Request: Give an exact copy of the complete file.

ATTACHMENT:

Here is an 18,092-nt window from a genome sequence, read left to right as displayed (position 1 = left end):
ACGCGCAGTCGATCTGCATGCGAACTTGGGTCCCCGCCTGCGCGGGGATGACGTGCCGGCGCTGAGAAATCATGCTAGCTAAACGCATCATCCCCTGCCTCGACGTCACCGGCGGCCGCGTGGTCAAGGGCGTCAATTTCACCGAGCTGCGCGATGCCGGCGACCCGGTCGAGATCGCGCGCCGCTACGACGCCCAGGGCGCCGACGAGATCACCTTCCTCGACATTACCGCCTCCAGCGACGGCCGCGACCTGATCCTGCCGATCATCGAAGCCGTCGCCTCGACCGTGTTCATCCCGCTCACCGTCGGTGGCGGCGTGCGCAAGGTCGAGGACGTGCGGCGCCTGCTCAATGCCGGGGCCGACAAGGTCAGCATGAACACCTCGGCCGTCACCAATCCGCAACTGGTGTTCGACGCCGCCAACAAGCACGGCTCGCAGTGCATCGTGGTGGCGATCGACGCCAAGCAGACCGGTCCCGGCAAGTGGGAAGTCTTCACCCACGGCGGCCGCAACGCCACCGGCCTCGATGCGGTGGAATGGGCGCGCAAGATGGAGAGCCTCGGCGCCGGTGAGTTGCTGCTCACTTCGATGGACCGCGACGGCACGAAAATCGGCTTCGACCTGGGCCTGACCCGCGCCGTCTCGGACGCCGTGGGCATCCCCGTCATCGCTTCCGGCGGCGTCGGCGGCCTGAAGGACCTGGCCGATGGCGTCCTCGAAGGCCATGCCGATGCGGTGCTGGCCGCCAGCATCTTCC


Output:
Here is an 18,092-nt window from a genome sequence, read left to right as displayed (position 1 = left end):
ACGCGCAGTCGATCTGCATGCGAACTTGGGTCCCCGCCTGCGCGGGGATGACGTGCCGGCGCTGAGAAATCATGCTAGCTAAACGCATCATCCCCTGCCTCGACGTCACCGGCGGCCGCGTGGTCAAGGGCGTCAATTTCACCGAGCTGCGCGATGCCGGCGACCCGGTCGAGATCGCGCGCCGCTACGACGCCCAGGGCGCCGACGAGATCACCTTCCTCGACATTACCGCCTCCAGCGACGGCCGCGACCTGATCCTGCCGATCATCGAAGCCGTCGCCTCGACCGTGTTCATCCCGCTCACCGTCGGTGGCGGCGTGCGCAAGGTCGAGGACGTGCGGCGCCTGCTCAATGCCGGGGCCGACAAGGTCAGCATGAACACCTCGGCCGTCACCAATCCGCAACTGGTGTTCGACGCCGCCAACAAGCACGGCTCGCAGTGCATCGTGGTGGCGATCGACGCCAAGCAGACCGGTCCCGGCAAGTGGGAAGTCTTCACCCACGGCGGCCGCAACGCCACCGGCCTCGATGCGGTGGAATGGGCGCGCAAGATGGAGAGCCTCGGCGCCGGTGAGTTGCTGCTCACTTCGATGGACCGCGACGGCACGAAAATCGGCTTCGACCTGGGCCTGACCCGCGCCGTCTCGGACGCCGTGGGCATCCCCGTCATCGCTTCCGGCGGCGTCGGCGGCCTGAAGGACCTGGCCGATGGCGTCCTCGAAGGCCATGCCGATGCGGTGCTGGCCGCCAGCATCTTCC